David Giannini’s most recently published collections of poetry include AZ TWO (Adastra Press,) a “Featured Book” in the 2009 Massachusetts Poetry Festival; RIM/WAVE in 2012;, and  five chapbooks in 2013, including  INVERSE MIRROR, a collaboration with artist, Judith Koppel; and his full-length book of selected prosepoems, SPAN of THREAD, will be published before the end of this year. His work appears in national and international literary magazines and anthologies.  Awards include:  Massachusetts Artists Fellowship Awards; The Osa and Lee Mays Award For Poetry; an award for prosepoetry from the University of Florida; and a 2009 Finalist Award from the Naugatuck Review. He has been a gravedigger; beekeeper; taught at Williams College, The University of Massachusetts, and Berkshire Community College, as well as preschoolers and high school students, among others; and he worked as a psychiatric case manager for 31 years. He lives among trees in Becket, Massachusetts with his wife, Pam.


Real Life

Living constantly in a swarm of crowds creates the star’s fixed-in-place smile, gleam of teeth a type of light, says Porous.  Of course there’s a scrutiny of mirrors, as if through the eye of a needle another eye looking back. No.  More than one.  Certain insects come to mind.  Also their sounds.  Legs rubbing together.  Mandibles.  To be a blatherskite whose palaver stops only when a cadaver.  Some stars begin to resemble, until they become, the one in the last box, the coffin.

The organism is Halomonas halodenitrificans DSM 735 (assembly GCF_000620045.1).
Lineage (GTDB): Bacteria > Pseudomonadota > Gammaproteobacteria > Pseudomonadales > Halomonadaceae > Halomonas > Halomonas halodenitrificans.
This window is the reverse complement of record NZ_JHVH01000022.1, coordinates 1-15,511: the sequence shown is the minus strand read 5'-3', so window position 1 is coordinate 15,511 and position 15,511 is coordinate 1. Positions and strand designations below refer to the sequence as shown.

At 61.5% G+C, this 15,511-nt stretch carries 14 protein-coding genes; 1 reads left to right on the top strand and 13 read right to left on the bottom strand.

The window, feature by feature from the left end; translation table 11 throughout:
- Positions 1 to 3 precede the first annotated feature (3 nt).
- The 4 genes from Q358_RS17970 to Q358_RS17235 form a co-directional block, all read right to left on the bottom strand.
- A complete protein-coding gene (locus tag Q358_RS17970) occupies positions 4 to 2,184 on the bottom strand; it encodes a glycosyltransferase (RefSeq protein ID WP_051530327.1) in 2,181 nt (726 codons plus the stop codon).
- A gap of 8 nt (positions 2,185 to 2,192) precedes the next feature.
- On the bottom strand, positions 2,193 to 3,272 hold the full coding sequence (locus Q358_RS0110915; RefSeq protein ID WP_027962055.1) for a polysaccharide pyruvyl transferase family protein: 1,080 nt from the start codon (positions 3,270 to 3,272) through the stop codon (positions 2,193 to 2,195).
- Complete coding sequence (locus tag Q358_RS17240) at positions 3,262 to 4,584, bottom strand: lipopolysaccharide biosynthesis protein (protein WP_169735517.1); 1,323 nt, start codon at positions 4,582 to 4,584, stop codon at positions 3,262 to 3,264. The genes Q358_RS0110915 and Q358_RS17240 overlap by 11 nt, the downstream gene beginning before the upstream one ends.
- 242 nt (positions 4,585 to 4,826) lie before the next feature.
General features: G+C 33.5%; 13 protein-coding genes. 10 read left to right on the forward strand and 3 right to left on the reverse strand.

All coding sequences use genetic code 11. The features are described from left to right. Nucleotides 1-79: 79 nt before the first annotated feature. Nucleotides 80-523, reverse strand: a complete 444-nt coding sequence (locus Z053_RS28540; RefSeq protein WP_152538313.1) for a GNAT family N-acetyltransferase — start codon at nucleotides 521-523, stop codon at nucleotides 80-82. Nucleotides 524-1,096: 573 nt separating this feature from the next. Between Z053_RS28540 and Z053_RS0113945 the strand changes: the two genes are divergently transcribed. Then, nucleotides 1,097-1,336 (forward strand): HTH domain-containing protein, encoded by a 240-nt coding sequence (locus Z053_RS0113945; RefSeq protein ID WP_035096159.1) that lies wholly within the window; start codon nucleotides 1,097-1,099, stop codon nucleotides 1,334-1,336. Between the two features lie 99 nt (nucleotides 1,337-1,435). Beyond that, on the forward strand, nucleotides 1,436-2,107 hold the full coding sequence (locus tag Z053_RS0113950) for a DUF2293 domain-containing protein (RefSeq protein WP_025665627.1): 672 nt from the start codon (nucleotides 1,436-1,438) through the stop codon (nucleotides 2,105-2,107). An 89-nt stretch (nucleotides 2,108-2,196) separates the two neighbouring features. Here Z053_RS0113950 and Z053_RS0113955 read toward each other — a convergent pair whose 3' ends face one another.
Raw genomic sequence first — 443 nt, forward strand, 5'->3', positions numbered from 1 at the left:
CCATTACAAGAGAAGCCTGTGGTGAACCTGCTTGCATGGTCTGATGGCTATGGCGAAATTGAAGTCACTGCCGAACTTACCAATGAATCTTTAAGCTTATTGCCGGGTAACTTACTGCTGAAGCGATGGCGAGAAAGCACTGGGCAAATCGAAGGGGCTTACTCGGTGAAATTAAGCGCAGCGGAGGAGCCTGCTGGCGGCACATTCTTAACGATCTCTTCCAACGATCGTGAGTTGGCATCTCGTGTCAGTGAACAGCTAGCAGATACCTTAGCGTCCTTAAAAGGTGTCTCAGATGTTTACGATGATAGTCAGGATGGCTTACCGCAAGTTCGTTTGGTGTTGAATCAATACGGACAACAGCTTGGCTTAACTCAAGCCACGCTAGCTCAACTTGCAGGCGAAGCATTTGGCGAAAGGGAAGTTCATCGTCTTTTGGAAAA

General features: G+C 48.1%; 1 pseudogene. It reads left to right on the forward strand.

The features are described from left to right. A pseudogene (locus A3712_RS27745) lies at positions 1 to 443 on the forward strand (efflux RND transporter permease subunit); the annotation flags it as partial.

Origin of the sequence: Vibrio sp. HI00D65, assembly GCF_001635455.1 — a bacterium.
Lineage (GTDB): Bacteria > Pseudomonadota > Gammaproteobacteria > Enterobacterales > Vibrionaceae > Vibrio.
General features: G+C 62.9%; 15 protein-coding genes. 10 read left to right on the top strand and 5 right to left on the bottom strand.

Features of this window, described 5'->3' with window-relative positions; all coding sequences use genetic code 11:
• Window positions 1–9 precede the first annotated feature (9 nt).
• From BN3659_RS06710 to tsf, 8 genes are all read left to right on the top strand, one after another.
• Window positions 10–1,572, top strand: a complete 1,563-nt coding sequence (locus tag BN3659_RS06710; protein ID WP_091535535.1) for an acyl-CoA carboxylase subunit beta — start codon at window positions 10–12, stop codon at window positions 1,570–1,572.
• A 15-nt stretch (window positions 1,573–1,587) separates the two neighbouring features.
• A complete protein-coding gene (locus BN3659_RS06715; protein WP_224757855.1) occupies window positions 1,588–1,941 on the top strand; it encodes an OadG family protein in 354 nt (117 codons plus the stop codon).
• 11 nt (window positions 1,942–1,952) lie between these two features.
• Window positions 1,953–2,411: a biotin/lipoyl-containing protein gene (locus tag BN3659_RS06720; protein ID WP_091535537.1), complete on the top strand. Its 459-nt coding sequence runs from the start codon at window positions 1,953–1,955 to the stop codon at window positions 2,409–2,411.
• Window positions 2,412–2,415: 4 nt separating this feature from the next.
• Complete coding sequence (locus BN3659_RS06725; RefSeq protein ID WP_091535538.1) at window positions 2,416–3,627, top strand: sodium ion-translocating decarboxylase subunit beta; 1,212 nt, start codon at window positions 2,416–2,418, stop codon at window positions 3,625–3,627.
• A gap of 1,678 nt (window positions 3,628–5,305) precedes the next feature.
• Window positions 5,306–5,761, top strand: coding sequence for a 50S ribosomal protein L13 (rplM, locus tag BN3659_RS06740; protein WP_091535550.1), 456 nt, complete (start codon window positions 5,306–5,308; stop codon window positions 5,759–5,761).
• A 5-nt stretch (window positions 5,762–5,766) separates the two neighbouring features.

The Final Act

There are stars on the ceiling in the funeral home watching the sealed caskets beneath them, says Porous. They look for the “burp valve” on each of the gleaming boxes, but see none.  Unseen bodies swell below them.  Some stars worry about Exploding Casket Syndrome, but soon realize that, for ceiling stars, that is silliness redux.  A balloon full of water is not afraid to pop.  Let others below clean up.  No one tells the families.  [Off stage: the sound of a dial spinning this way and that and this, a safe being opened and shut.]


Question from a fan:  What is angel wing-pitch?

Their wing-pitch is the angle of the wings compared to the horizontal, the corpse. Quality angels have a wing pitch of 12-14 degrees.  Lesser angels can have a wing pitch as low as 8-10 degrees.  The higher the pitch, the more pressure the angel applies to the air in front of it as it turns and the more air is forced downward.  That is why some lesser quality angels can look like they’re spinning up a storm, but when you stand under them, you cannot feel anything.  The best way to judge is to test the angel in actual use, but, according to Porous, one must first be horizontal.


Birth, the Curtain Rises

Is it only an artificial haze sprayed across the sets on what appears to be a stage upon which the future will dance? I feel sought by its wet swirl reaching toward me, says Porous, in this darkened theatre in which I sense an audience of ghosts, a collective past to which I’m present enough to hear its shifts—as the gray, amorphous fingers continue from no visible source—no one yet in the wings. . . .



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